U.S., China reluctant to help Europe bail out of debt crisis
REPORTING FROM CANNES, FRANCE -- The U.S. and China on Thursday announced their unwillingness to pour money into a European bailout fund, dealing a serious blow to its prospects of being the financial solution to Europe’s debt crisis.
After a morning of meetings on the perimeter of the Group of 20 summit, advisors to President Obama said the U.S. "has no plans" to step up its contribution to the International Monetary Fund, which could play a role in a bailout.
Shortly afterward, China's finance minister announced that Beijing wasn’t ready to commit to investing in an expanded European Financial Stability Facility, the official name of the bailout fund set up by countries that use the euro as their shared currency.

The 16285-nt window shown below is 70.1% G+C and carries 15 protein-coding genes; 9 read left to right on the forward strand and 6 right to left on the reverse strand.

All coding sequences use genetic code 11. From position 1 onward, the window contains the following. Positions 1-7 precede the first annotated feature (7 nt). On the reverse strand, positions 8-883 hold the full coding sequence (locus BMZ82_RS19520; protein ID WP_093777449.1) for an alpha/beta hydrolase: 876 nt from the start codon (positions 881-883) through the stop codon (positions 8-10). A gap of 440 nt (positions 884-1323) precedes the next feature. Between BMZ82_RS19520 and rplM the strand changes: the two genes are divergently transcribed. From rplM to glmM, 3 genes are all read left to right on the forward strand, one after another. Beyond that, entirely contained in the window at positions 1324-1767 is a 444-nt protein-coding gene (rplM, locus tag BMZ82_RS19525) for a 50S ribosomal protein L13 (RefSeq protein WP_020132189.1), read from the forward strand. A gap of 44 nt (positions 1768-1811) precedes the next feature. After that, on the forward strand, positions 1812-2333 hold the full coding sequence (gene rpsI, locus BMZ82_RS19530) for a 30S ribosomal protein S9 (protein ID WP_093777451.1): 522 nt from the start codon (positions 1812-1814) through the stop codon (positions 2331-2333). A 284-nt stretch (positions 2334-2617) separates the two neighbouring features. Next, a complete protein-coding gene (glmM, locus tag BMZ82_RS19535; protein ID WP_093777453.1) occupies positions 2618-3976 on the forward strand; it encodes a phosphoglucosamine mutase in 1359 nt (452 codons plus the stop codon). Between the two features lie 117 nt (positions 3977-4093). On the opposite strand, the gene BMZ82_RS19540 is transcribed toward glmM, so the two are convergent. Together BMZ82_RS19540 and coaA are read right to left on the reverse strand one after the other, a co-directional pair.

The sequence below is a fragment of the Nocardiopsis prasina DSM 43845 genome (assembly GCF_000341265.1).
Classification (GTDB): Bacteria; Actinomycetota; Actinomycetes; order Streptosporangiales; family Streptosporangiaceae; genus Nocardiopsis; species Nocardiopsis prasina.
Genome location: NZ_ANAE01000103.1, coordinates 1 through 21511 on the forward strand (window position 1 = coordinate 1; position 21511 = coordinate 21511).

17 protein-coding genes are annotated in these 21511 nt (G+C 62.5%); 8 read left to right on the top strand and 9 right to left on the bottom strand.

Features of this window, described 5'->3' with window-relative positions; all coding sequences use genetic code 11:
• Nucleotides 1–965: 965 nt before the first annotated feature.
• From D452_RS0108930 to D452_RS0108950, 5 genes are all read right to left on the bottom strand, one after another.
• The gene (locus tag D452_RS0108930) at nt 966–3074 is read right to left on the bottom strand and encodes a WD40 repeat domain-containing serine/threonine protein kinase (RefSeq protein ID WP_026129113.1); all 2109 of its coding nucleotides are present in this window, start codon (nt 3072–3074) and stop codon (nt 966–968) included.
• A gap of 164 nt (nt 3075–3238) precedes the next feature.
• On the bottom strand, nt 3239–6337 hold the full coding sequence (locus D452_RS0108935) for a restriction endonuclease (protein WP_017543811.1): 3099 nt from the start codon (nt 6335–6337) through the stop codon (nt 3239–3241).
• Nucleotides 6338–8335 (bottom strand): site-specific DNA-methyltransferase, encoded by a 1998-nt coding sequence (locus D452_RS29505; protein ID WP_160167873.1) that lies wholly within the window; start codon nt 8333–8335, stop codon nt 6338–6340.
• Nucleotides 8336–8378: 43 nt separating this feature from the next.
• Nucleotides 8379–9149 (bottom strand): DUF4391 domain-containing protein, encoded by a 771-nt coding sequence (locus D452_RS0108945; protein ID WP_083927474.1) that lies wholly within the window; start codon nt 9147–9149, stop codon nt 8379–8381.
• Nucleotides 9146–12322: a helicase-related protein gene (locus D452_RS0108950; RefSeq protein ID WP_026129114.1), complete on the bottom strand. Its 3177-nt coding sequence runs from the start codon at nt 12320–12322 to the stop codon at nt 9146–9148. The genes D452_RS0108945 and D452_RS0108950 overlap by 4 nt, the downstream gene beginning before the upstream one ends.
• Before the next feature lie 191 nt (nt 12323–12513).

Analysts view the International Monetary Fund as a potentially critical player for expanding a rescue fund that could build help contain Europe’s debt woes. But a decision on that would need American backing, because the U.S. has veto power.
Meanwhile, the U.S. appears wary of the potentially increasing influence of China, particularly should Beijing agree to pile money into a bailout fund administered by the IMF. The U.S. has urged Europe to look at its own resources for a solution.
The ability of the U.S. "to contribute, to lead … is not tied necessarily to having the American taxpayer pay for every problem," said senior Obama advisor Michael Froman.
-- Christi Parsons and Don Lee
Photo: President Obama poses with French President Nicolas Sarkozy, center, and Chinese President Hu Jintao, among others, at the G-20 summit in Cannes, France. Credit: Lionel Bonaventure / AFP/Getty Images